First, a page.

The lawsuit challenging hatchery practices on the Sandy River, east of Portland, continues in court, with our own local McKenzie Flyfishers joining other conservation groups in the action. Native Fish Society, McKenzie Flyfishers, the Federation of Fly Fishers, and the Wild Steelhead Coalition were asked by the National Marine Fisheries Service to submit comments on the draft Environmental Assessment (EA) relating to the Oregon Department of Fish and Wildlife’s Hatchery and Genetic Management Plans (HGMPs) for the management of wild anadromous fish on the Sandy River. The McKenzie Flyfishers comments on the proposed EA are available on the club’s website here.
By now, you should be well aware that fish enhancement programs (hatcheries) have demonstrated negative effects on populations of wild fish. Hatchery fish compete with wild natives for food and spawning grounds, have lower survival rates and lower return rates than wild fish, and can interbreed with wild populations thereby weakening the genetic fortitude of wild fish. When the wild fish populations being considered are listed as threatened under the Endangered Species Act, as they are on the Sandy River, it means that NMFS and ODFW have a responsibility to plan for the recovery of listed species. On the Sandy River, ODFW’s HGMPs assume that there is no serious threat to the status of listed Chinook, Coho, and winter steelhead on the Sandy, despite a well documented decline in the numbers of remaining wild fish in the system. NFS and McKenzie Flyfishers have much more comprehensive information on the status of Sandy River Salmon, so check their websites for the full story.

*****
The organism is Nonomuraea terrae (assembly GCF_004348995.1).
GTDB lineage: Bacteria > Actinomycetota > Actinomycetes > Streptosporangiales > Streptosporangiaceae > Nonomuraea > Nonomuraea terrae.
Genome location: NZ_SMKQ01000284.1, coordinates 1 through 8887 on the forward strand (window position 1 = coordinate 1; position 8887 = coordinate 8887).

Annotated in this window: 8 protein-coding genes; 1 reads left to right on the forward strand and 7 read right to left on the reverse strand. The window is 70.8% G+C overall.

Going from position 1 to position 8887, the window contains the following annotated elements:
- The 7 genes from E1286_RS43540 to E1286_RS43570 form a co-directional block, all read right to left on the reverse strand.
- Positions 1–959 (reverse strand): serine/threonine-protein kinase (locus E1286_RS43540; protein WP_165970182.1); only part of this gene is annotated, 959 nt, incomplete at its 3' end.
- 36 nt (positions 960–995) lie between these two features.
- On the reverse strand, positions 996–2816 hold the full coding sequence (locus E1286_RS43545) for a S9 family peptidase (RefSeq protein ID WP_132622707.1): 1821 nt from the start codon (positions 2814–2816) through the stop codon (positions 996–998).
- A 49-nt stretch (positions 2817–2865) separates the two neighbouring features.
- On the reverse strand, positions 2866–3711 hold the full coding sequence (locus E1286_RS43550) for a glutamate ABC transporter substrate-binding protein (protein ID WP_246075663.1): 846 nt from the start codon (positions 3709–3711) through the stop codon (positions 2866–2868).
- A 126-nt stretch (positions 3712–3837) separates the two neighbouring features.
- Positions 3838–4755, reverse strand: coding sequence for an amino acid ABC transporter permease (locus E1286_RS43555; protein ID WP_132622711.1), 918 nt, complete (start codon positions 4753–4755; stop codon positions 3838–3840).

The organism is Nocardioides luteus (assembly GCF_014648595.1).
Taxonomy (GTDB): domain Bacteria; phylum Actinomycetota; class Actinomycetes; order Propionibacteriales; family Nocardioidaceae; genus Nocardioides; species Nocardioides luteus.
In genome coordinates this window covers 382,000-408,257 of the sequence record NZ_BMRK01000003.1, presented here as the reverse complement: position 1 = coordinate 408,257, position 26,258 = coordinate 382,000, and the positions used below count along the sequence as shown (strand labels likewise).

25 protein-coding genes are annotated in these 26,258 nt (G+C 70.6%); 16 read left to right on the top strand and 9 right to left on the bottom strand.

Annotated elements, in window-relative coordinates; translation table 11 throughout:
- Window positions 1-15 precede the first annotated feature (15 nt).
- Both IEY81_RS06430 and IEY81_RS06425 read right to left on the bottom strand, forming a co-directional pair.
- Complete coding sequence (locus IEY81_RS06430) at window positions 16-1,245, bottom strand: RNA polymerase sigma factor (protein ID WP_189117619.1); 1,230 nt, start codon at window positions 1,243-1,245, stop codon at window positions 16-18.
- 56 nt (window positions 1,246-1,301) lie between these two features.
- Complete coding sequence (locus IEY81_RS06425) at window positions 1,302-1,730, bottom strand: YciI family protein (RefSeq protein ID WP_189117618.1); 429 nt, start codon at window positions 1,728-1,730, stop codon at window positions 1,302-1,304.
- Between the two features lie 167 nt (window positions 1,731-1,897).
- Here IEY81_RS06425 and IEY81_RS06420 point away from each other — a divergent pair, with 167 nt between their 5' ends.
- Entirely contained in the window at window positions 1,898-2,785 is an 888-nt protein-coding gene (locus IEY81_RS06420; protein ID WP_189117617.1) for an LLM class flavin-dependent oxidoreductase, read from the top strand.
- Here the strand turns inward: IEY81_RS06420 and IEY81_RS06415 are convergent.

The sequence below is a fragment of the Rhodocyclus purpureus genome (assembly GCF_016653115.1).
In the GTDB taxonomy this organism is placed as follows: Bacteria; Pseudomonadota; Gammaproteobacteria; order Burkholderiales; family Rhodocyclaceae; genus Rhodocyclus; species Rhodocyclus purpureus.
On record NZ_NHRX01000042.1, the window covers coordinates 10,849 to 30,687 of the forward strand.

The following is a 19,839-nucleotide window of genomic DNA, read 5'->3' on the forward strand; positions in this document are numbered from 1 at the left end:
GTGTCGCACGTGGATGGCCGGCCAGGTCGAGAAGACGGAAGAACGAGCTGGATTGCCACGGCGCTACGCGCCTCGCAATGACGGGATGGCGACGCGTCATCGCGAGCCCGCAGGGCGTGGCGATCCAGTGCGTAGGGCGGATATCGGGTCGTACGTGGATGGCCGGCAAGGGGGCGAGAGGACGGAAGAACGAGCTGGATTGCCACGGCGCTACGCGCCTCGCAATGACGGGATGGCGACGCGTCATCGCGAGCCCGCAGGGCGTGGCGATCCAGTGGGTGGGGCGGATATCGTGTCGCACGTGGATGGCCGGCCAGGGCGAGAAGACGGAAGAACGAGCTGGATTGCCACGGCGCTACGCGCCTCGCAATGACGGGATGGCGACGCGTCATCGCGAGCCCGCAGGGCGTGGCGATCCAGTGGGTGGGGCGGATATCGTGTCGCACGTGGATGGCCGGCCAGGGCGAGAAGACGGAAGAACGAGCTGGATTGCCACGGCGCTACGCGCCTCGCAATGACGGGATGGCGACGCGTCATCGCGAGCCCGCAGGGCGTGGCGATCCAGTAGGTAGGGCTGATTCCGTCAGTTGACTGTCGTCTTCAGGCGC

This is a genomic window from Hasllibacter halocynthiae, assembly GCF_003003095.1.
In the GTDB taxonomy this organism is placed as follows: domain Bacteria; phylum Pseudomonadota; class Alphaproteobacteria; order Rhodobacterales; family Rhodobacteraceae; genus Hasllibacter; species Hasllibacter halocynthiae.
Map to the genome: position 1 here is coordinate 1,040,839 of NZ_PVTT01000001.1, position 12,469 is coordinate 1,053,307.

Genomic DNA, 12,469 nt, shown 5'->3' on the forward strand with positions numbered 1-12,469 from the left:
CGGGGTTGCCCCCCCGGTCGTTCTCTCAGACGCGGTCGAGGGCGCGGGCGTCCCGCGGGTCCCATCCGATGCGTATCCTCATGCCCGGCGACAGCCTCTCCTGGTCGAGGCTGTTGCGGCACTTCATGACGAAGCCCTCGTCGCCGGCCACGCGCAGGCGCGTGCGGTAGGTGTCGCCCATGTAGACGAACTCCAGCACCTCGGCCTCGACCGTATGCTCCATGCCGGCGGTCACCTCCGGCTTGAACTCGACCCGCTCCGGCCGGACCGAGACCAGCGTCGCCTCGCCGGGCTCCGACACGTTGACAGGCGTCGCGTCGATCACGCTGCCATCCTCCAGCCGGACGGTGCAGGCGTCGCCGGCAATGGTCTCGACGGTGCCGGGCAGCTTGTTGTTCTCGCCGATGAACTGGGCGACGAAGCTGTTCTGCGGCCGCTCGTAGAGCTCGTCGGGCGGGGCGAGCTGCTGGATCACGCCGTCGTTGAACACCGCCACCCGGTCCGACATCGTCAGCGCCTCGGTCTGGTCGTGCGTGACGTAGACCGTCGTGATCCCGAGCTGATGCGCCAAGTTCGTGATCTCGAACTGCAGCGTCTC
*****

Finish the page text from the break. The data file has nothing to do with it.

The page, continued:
If you’re interested in learning more about the fight to save wild Sandy River salmon, point your browser to Native Fish Society’s website, spend some time reading McKenzie Flyfishers comments, and consider supporting the groups involved in the lawsuit.